| Commentary

(a) 'Proposing' new terms

| Commentary

(3)     Attempts at unilateral variation

(a)     'Proposing' new terms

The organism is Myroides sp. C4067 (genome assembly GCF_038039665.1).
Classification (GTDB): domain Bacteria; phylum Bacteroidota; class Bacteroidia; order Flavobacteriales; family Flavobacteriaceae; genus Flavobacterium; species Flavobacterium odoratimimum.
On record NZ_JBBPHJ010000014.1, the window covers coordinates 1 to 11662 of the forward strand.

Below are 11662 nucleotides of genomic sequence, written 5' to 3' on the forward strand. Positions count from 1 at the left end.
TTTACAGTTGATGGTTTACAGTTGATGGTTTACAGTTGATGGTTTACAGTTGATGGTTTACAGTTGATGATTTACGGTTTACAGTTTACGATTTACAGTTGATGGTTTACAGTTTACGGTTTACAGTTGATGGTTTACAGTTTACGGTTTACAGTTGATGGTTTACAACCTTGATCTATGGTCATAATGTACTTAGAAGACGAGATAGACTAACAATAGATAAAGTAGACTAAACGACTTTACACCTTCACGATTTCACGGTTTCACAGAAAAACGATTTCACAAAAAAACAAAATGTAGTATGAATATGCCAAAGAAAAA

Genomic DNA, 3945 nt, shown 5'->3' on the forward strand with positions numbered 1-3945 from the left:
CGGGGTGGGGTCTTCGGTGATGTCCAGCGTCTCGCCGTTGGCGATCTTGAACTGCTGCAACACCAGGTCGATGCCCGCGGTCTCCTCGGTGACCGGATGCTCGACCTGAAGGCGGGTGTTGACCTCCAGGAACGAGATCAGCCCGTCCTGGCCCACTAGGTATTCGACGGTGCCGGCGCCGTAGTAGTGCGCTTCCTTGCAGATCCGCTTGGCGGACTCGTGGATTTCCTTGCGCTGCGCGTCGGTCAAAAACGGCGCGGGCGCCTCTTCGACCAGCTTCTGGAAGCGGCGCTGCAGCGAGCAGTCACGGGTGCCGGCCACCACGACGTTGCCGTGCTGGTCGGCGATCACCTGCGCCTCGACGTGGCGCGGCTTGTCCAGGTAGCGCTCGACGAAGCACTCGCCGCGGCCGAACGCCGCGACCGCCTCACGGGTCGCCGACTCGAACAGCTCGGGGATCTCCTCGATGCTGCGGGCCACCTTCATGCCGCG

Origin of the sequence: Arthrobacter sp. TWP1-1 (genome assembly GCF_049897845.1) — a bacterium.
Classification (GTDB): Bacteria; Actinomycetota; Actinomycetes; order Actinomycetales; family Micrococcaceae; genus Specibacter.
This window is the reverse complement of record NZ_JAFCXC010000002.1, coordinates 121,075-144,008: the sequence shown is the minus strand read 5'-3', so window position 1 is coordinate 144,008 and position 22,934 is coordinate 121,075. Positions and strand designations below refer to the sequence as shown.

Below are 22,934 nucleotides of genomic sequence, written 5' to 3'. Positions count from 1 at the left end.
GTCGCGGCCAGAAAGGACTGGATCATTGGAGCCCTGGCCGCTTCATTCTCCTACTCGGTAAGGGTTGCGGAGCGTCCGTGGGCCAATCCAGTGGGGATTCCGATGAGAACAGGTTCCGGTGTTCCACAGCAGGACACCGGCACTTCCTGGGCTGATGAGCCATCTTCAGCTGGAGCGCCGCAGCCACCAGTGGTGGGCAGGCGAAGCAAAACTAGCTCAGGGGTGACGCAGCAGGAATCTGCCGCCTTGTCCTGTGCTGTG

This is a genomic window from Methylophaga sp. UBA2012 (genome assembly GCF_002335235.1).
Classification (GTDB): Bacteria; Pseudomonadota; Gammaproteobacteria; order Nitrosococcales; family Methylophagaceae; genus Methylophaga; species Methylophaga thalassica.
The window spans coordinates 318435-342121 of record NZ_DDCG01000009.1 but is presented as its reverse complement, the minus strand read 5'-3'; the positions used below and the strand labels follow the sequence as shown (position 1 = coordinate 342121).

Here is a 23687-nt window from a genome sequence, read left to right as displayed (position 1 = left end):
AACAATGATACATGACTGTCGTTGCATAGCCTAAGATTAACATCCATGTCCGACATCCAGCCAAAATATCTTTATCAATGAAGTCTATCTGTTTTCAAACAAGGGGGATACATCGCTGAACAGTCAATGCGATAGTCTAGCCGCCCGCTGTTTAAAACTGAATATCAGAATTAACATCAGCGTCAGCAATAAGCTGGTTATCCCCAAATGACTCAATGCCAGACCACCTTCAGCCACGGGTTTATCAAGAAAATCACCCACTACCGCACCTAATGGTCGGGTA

If the employer fails to negotiate an agreement on new terms and conditions with the workforce and there is no (valid) variation clause on which to rely, there are two ways in which that employer may try to force through the changes; both of these have always featured prominently in the managerial mind-set, but both have legal problems attached to them. The first is the tactic of the employer proceeding to 'propose' the new terms, putting the onus on to the employees to object, failure to do so being acceptance by acquiescence. If industrial realities are on the employer's side, this may work in practice but it can raise legal problems in at least two ways. The first is a potential lack of certainty. How long must elapse before deemed acquiescence by the employees? In the case of an immediately-relevant matter (eg a change of shift system), the employees must make their mind up one way or another relatively quickly, but in the case of any change which does not have immediate effect this may not be the case. In Jones v Associated Tunnelling Co Ltd [1981] IRLR 477, EAT it was said that arguments for acquiescence must be treated with caution where the effects are not immediate and there must not be unrealistic expectations on employees to object. The result may be that, if the charge only affects the employee some time later, he or she may still be

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